To manage image captions and copyright holder information, Image Source Control already comes with an internal index of where an image is used. One does not need to manually attach images to specific posts as the WordPress core does. ISC also finds pictures outside of the content.

The additional Deep Check option looks for images in post meta information or options. This is where some themes and plugins store image-related information. Even WordPress core does that for the favicon.

Use the bulk options to now delete unused images.

Image Source Control is the solution I am using now to remove unused images from WordPress on all of my projects. Give it a try, and let me know how I can further improve it for your workflows.

SQL Queries for Advanced Users

For those well-versed in SQL and database management, using SQL queries can be the most precise and efficient way to find unused images in WordPress.

Using custom SQL queries gives me unparalleled control over the process, allowing me to see where an image is used. However, it’s worth noting that this approach is risky; a single mistake could corrupt the database.

So before you write any SQL, create a backup of your database. Or do as I do, if your hosting allows it, and make a copy of the database in PHPMyAdmin to run all the queries in that copy before applying them to the production database.

Finding unused images with SQL

An accurate approach to finding unused media would be to look for attachments that are not referenced in the post_content column of the wp_posts table. Here’s the SQL query you can use to do that:

SELECT p1.ID, p1.post_title
FROM wp_posts p1
WHERE p1.post_type = 'attachment'
AND p1.post_mime_type LIKE 'image%'
    SELECT 1
    FROM wp_posts p2
    WHERE p2.post_status = 'publish'
    AND p2.post_content LIKE CONCAT('%', p1.guid, '%')
);Code language: JavaScript (javascript)

This query does the following:

  1. It selects all posts from wp_posts where the post_type is ‘attachment,’ and the MIME type indicates an image.
  2. It then checks if the guid of these attachments exists in the post_content of any published posts.

You must adjust this query to check for image usage in widgets, options, or other custom fields. Each use case would need another custom SQL query. If you don’t know how to write them or lack the funds to pay a developer to spend hours on this, check out Image Source Control as a reliable, non-technical solution.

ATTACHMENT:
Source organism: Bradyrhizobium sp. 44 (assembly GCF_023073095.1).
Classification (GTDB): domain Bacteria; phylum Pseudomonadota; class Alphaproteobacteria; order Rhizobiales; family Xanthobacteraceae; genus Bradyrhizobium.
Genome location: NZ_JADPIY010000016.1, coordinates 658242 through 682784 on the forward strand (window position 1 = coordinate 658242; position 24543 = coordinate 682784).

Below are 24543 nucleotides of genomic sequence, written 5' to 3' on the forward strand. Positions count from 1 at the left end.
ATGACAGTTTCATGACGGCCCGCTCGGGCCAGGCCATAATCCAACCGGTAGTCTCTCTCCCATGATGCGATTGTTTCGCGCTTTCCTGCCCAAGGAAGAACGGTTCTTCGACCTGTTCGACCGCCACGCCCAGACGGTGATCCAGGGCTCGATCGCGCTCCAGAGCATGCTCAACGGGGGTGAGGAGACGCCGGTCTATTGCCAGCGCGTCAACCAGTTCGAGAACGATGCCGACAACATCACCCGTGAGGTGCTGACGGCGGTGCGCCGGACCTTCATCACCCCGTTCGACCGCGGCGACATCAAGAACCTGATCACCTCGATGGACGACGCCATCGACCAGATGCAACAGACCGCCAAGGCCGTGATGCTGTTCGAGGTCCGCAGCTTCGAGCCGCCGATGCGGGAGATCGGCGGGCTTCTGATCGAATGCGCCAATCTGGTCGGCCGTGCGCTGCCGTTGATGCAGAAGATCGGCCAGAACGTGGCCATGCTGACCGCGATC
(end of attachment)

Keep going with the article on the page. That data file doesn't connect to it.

I mostly used the full-text search in PHPMyAdmin to find where an individual image is used. This helps find images anywhere, not just in post content.

This method needs a decent understanding of the WordPress database structure so that you know how to handle found entries. Remembering how WordPress handles image files and various suffixes would be best.

Please see my in-depth tutorial on how to find where an image is used in WordPress for more details.

If you are not an experienced developer, you might want to check out Image Source Control as a reliable way to check for unused images.

Delete Unused Images

After verification, you can either delete unused images manually from the WordPress dashboard or run another SQL query to remove them from the database. I would always advise using the WordPress backend to remove unused images since it also deletes the files on your server and additional dependencies.

However, exercise extreme caution when deleting directly from the database.

DELETE FROM wp_posts WHERE ID IN (list_of_unused_image_ids);
DELETE FROM wp_postmeta WHERE post_id IN (list_of_unused_image_ids);

Replace list_of_unused_image_ids with the comma-separated IDs of the images you’ve confirmed are unused.

Conclusion: Time to Declutter Your WordPress Media Library

Unused images can silently degrade your WordPress website’s performance and user experience. They did that on my sites for years.

Whether you opt for manual inspection, use Image Source Control, or go the SQL route, I’d suggest optimizing your media library as a regular part of your website maintenance routine. I have reserved time for this in every quarter.

Portrait of Thomas Maier, founder and CEO of Image Source Control